Kiln truths: What you need to know about bringing in your pieces for firing

Kiln truths: What you need to know about bringing in your pieces for firing

At Kleistone, we offer external firing services for those who enjoy pottery at home. There are however a few important things you need to know so we put together a little guide. 

Temperature compatibility

The most important piece of information for us is what clay and glaze you've used and what temperature range it can be fired to. We bisque to 960C and glaze fire to 1240C. Most clays can sustain bisque fires without issue, but glaze fires is where things get tricky: the clay AND the glaze you used both need to be compatible with each other and with the temperatures we fire to. If they are not able to withstand 1240C, they risk melting into the kiln and create a mess that may severely impact our business.

Our kiln is our most expensive equipment and our livelihood in the studio, which is why we are so adamant in having proof that the materials you use are fit for our kiln. The best way to save you from disappointment or having to go back home with your pieces is to bring and download the kiln firing sheet filled out. If you do not know what clay you used and have no way to find out, your pieces will not be fired. 

Explosive material

Before you bring in your pieces for a bisque firing, you need to ensure your pieces are completely dry. Why? Because moisture in greenware will cause the pieces to explode in the kiln, damaging everything else around it. We do not separate your work from other people's work. We cannot always do that due to how a kiln is loaded. So if your pieces are not dry enough or you are not sure, wait a bit.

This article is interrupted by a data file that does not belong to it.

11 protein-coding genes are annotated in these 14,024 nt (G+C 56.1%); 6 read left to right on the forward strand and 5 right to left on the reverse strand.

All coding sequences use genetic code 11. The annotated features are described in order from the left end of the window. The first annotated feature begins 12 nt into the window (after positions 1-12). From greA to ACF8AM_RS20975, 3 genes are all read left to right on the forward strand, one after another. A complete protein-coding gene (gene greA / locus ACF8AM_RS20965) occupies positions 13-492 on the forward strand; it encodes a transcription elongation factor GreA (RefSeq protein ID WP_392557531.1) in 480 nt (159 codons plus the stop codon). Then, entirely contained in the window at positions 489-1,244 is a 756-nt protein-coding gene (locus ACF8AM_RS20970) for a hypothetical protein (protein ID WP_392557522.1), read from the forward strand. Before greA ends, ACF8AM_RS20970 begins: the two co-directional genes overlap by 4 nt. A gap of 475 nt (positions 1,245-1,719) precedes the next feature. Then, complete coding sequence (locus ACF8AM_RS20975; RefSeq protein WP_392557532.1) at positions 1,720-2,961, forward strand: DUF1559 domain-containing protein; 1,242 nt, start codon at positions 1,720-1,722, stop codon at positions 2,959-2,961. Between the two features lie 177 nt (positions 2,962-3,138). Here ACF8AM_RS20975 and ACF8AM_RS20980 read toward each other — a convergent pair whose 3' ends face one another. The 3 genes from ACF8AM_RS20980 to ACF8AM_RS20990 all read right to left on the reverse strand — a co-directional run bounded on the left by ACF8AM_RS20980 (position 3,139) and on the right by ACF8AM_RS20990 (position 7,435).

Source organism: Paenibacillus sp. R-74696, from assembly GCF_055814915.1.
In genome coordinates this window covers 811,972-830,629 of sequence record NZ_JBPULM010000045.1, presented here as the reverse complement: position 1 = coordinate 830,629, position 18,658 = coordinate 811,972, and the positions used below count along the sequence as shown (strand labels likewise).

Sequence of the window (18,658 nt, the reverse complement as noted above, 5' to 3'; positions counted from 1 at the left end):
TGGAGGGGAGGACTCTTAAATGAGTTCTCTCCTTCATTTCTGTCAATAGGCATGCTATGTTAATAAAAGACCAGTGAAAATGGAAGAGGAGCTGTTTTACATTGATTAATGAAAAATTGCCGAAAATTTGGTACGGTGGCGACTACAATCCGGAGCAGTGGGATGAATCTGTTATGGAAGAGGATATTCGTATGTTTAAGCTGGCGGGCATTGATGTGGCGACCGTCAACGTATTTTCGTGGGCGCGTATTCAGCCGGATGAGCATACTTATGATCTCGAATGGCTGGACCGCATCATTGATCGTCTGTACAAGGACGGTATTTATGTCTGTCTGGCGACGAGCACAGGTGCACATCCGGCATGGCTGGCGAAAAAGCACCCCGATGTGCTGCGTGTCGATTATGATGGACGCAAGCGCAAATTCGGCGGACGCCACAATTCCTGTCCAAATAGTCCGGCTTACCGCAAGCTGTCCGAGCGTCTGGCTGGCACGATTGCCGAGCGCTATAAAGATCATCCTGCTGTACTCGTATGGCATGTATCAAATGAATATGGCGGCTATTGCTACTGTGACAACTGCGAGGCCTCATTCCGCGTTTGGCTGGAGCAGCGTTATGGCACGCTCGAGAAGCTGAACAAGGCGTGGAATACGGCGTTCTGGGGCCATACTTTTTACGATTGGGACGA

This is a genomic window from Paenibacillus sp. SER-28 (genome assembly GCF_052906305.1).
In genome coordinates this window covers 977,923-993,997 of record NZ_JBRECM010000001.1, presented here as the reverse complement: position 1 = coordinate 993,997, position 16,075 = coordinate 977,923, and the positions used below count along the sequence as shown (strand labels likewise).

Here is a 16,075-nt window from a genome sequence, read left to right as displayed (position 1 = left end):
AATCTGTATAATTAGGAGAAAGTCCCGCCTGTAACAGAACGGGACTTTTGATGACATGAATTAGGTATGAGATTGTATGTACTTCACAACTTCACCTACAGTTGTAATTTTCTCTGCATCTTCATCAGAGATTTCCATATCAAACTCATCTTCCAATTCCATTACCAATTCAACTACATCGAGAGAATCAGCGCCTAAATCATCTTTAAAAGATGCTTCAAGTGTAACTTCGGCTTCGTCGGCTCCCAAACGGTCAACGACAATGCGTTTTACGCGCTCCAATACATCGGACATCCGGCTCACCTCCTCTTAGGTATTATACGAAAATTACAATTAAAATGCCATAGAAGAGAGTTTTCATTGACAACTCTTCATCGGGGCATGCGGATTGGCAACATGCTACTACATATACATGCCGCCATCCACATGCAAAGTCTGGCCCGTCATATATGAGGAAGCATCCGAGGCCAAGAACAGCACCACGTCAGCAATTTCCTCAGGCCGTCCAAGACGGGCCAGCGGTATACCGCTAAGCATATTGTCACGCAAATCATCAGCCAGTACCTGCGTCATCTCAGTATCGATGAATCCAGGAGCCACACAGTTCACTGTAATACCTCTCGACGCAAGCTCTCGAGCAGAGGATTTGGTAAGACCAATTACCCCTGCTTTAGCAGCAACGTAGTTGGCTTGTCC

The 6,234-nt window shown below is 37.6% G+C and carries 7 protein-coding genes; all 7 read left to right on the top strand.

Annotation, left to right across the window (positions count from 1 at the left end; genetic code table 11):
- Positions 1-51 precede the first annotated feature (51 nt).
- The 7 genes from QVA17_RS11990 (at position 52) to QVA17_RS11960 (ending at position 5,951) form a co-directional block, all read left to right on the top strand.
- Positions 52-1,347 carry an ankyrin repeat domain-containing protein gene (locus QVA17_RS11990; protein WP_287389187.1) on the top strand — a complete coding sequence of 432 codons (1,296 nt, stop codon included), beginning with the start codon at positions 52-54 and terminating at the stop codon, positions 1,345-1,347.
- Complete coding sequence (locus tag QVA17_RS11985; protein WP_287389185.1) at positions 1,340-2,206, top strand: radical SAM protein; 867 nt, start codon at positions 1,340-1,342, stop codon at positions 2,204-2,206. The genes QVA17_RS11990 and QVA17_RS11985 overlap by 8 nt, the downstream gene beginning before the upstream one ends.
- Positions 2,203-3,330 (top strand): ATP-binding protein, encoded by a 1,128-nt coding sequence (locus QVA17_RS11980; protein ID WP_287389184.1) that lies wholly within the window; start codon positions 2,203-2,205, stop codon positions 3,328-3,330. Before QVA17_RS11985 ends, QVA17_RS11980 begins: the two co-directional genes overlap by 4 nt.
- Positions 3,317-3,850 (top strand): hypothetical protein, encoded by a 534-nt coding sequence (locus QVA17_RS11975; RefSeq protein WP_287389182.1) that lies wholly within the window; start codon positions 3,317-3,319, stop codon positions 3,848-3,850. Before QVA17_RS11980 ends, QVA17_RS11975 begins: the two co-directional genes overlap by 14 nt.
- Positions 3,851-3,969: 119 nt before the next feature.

We advise to have your pieces dry out for at least a week for very small / thin pieces and up to 3 weeks for bigger pieces. Pieces need to dry evenly and slowly, under plastic at the beginning and away from drafts and open windows. 

Contrary to popular belief, we cannot always tell if a piece is dry completely. The easiest way to tell is to ensure the piece is not cold to the touch, but there may still be moisture in it that cannot be detected. So dry your pieces slowly. Better safe than sorry. 

Sketchy business

Ceramics is a craft that requires patience. Some pieces will end up being destroyed and that's life! We will refuse to fire pieces that have visible cracks in them to avoid damages to other people's work. Those pieces are not viable anyways. It's OK to let them go!

Clean your bottoms

Glaze is glass. Your pieces' bottoms will be in contact with our kiln shelves and if they are not clean of glaze, they will stick to the shelves. Removing pieces that have sticked to a kiln shelf is dangerous and can result in us getting injured and cut and we will ask you to replace your shelves. 

Also, leave extra space from the bottom to ensure the glaze does not run. 

A few words about our approach

We are an open and inclusive space. We do not care if you are a hobbyist or if you are a professional. Art is art. We love ceramics and want to offer a service to those who do not have access to their own kiln. 

We also teach classes for a living and we cannot teach you how to glaze in 10 minutes. Learning takes time and practice. If you are unsure about how you are supposed to glaze or work with clay, we teach classes that will empower you in your practice and give you information about how to safely work in ceramics. 

Photo credits: Wild Lights